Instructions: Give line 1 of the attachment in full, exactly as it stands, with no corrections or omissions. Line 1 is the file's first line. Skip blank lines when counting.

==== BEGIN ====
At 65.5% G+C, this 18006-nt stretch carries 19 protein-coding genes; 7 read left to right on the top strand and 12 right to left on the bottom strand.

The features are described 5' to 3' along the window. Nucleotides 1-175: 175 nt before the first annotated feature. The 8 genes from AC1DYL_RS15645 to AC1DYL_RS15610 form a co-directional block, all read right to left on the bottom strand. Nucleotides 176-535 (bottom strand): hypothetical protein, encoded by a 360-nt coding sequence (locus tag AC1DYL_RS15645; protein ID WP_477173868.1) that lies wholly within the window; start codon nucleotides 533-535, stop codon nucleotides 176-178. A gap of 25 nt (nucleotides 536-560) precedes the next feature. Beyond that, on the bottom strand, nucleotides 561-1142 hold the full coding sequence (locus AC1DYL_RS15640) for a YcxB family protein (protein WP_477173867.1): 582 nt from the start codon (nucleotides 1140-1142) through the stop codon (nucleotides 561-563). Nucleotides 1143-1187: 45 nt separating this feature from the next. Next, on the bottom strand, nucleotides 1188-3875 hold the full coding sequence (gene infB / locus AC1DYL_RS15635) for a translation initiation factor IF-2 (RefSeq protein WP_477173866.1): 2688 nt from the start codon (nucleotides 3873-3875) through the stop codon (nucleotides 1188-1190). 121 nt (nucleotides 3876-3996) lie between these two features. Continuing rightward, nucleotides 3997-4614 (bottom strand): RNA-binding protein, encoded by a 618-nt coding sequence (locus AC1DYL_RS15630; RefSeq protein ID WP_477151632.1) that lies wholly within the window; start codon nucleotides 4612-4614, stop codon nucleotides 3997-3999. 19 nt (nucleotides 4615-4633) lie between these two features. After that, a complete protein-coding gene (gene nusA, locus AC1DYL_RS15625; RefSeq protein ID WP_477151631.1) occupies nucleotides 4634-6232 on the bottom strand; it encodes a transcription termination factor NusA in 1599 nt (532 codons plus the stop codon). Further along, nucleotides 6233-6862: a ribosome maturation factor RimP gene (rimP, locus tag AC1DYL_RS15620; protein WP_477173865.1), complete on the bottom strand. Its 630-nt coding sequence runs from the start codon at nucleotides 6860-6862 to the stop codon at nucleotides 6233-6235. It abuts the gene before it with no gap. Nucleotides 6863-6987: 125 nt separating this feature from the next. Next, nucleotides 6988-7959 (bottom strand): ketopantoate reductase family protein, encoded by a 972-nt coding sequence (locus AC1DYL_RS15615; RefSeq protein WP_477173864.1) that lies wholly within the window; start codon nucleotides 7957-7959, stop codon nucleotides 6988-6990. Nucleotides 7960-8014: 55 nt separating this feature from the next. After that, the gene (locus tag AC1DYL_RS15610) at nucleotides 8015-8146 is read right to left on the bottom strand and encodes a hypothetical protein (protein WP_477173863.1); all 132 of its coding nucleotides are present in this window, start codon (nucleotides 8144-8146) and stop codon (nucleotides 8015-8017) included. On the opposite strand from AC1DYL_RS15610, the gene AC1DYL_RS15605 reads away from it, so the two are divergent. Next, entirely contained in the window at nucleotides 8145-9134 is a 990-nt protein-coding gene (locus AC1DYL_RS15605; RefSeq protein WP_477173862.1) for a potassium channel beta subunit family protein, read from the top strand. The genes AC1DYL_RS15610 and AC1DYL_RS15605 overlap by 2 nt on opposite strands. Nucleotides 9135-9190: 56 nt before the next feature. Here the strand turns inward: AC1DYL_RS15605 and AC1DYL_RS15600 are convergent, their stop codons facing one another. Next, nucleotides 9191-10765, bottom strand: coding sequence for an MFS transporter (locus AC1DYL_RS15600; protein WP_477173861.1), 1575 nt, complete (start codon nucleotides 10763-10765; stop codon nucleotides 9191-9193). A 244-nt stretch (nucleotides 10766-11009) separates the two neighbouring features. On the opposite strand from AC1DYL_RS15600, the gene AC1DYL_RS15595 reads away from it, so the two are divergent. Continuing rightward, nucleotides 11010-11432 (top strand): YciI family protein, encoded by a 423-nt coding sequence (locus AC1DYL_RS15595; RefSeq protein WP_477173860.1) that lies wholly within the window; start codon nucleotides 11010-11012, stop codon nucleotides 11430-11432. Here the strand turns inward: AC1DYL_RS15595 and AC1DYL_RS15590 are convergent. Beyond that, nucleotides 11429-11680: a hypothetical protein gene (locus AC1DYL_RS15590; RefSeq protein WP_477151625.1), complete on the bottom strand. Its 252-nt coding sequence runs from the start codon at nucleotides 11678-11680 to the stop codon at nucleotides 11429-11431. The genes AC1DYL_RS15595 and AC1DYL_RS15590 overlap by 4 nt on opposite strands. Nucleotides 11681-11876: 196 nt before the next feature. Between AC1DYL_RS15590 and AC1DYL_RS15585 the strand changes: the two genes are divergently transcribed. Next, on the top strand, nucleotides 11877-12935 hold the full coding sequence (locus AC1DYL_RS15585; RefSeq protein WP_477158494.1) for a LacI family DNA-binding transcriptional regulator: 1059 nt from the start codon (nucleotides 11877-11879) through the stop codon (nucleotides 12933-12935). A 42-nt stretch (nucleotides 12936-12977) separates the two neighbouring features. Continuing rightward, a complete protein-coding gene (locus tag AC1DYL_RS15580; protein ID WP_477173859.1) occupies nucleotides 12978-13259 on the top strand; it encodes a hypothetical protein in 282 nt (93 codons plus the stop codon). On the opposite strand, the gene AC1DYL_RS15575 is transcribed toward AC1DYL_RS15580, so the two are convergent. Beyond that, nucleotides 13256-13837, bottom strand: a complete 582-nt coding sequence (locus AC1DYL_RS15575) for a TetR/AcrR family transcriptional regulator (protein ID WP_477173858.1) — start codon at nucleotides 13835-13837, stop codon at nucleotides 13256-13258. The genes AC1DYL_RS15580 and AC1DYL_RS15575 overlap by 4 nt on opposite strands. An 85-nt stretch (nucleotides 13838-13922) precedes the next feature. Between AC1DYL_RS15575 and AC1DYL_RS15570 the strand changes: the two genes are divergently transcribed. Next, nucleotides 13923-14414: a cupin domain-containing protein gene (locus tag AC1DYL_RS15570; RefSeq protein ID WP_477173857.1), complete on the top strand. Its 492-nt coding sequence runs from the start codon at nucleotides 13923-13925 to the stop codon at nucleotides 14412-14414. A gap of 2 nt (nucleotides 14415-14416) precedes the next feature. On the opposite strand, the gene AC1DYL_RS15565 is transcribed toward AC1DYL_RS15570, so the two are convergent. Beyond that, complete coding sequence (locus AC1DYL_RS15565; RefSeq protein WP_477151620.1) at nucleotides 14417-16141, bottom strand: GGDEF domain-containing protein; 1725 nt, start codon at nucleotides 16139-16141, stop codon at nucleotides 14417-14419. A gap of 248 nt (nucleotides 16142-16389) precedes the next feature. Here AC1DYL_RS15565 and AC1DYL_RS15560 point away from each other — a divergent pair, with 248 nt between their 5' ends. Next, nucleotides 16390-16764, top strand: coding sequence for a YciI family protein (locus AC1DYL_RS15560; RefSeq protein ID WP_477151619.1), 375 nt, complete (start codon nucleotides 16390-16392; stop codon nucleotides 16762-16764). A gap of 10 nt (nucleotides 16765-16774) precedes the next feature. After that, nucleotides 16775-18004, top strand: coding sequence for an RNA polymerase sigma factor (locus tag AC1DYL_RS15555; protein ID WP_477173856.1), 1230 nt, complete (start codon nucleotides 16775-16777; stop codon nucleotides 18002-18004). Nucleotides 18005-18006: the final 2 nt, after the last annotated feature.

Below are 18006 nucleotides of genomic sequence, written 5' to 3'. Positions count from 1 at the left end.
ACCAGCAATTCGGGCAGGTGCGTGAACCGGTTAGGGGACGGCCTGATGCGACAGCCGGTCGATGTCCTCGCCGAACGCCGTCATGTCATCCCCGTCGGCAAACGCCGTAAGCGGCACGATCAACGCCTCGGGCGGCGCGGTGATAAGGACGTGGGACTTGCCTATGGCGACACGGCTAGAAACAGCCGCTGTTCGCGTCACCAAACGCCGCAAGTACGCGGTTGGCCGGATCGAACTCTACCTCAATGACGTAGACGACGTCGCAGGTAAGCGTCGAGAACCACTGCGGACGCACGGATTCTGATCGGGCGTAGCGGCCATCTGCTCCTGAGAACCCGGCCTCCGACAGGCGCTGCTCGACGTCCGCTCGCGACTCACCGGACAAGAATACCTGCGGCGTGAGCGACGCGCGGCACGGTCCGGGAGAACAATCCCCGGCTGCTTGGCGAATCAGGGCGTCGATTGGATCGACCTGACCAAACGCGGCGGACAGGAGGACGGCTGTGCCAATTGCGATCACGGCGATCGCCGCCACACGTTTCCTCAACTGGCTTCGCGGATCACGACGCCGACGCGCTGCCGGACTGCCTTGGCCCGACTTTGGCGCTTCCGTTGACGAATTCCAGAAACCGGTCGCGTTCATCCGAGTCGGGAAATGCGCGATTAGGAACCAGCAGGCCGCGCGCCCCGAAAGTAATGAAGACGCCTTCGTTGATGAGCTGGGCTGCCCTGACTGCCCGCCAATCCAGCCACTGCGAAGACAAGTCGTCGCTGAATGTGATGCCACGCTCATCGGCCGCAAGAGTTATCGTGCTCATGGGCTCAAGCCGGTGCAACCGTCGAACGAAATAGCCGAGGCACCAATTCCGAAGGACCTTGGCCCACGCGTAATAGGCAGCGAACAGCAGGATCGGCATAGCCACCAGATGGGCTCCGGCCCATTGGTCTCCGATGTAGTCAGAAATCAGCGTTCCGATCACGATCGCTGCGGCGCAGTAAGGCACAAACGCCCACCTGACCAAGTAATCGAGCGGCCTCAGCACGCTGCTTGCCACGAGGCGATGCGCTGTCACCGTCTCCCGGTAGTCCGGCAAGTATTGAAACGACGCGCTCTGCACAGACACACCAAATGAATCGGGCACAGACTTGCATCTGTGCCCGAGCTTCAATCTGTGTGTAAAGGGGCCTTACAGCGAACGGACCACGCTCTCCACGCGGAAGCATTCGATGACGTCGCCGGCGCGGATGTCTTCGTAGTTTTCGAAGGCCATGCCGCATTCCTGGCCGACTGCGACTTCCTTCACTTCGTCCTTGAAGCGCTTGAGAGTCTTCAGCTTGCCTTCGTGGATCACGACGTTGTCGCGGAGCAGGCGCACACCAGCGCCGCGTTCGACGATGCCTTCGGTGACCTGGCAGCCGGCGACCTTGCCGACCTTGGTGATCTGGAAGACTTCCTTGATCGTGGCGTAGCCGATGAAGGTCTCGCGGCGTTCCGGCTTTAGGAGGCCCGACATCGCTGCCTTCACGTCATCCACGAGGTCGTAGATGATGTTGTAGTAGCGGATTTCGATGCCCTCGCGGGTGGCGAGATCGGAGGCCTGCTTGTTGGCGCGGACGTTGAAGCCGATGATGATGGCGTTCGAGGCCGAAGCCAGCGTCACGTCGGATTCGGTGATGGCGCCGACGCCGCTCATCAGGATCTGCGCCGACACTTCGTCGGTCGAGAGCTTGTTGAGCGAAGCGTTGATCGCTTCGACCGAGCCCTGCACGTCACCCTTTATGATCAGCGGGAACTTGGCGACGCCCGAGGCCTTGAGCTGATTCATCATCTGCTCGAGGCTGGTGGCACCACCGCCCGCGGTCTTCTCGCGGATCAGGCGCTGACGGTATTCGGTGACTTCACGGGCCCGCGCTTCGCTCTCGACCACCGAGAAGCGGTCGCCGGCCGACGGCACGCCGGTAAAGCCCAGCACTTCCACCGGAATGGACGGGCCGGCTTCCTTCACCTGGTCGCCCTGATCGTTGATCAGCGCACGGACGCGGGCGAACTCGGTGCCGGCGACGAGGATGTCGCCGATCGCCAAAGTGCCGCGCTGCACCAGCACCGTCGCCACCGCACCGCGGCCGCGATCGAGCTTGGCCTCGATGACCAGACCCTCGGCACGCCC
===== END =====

At 65.5% G+C, this 18006-nt stretch carries 19 protein-coding genes; 7 read left to right on the top strand and 12 right to left on the bottom strand.